A Guide to Project Management

Estimating the number of work periods required to

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Unformatted text preview: Constraints Assumptions Leads and lags Risk management plan Activity attributes Outputs .1 Project schedule .2 Supporting detail .3 Schedule management plan .4 Resource requirement updates A Guide to the Project Management Body of Knowledge (PMBOK Guide) 2000 Edition 2000 Project Management Institute, Four Campus Boulevard, Newtown Square, PA 19073-3299 USA NAVIGATION LINKS ACROYMNS LIST ACRONYMS LIST 73 ACROYMNS LIST Chapter 6--Project Time Management ment ment geE L geE PL P 6.4.1 Inputs to Schedule Development .1 Project network diagrams. Project network diagrams are described in Section .2 Activity duration estimates. Activity duration estimates are described in Section .3 Resource requirements. Resource requirements are described in Section .4 Resource pool description. Knowledge of what resources will be available at what times and in what patterns is necessary for schedule development. For example, shared or critical resources can be especially difficult to schedule since their availability may be highly variable. The amount of detail and the level of specificity in the resource pool description will vary. For example, one need only know that two consultants will be available in a particular time frame for preliminary schedule development of a consulting project. The final schedule for the same project, however, identifies which specific consultants will be available. .5 Calendars. Project and resource calendars identify periods when work is allowed. Project calendars affect all resources (e.g., some projects will work only during normal business hours, while others will work a full three shifts). A five-day workweek is an example of calendar usage. Resource calendars affect a specific resource or category of resources (e.g., a project team member may be on vacation or in a training program; a labor contract may limit certain workers to certain days of the week). .6 Constraints. Constraints are factors that will limit the project management team's options. There are two major categories of time constraints considered during schedule development: Imposed dates--imposed dates on activity starts or finishes can be used to restrict the start or finish to occur either no earlier than a specified date or no later than a specified date. While all four date constraints are typically available in project management software, the "Start No Earlier Than" and the "Finish No Later Than" constraints are the most commonly used. Typical uses of date constraints include such situations as a market window on a technology project, weather restrictions on outdoor activities, government-mandated compliance with environmental remediation, delivery of material from parties not represented in the project schedule, etc. Key events or major milestones--completion of certain deliverables by a specified date may be requested by the project sponsor, the project customer, or other stakeholders. Once scheduled, these dates b...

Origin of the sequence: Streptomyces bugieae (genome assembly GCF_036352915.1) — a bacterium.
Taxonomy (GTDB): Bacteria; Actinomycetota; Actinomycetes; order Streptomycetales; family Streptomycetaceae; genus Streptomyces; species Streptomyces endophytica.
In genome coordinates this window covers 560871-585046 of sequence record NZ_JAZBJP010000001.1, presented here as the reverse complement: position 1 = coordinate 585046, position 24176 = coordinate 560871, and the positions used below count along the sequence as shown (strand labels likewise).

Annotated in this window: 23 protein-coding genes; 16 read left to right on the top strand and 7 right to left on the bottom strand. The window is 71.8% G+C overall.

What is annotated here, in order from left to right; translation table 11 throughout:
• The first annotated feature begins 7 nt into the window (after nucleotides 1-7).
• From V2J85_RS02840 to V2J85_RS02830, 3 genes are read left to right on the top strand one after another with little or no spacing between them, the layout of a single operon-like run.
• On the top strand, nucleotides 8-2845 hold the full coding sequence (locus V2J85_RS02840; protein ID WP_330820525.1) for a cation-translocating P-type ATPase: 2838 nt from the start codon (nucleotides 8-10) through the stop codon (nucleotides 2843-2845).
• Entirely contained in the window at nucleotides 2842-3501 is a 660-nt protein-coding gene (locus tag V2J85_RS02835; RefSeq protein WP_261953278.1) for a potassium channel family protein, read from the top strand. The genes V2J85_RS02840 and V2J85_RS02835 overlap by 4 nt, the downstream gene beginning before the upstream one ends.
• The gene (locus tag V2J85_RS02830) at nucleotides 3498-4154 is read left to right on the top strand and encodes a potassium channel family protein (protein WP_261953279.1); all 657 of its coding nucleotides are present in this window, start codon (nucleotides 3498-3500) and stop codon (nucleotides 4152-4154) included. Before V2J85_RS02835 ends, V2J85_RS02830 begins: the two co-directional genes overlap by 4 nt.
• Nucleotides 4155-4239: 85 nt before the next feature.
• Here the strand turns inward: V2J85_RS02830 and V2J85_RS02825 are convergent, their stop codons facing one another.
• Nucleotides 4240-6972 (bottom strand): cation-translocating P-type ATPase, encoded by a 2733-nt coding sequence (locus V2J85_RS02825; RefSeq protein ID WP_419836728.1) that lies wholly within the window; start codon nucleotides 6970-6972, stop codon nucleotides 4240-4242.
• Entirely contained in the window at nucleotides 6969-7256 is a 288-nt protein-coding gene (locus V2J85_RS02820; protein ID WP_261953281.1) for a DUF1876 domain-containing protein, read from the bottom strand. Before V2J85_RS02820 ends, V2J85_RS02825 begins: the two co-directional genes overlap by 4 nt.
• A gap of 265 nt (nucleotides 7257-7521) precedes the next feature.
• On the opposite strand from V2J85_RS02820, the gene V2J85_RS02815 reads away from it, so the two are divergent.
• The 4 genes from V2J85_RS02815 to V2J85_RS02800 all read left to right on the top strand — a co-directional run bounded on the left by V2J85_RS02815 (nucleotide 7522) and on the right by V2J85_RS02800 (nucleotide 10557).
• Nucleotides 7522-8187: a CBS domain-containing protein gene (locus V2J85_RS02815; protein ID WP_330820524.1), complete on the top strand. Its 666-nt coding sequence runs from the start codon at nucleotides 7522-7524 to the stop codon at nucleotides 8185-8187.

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This document was uploaded on 09/27/2013.

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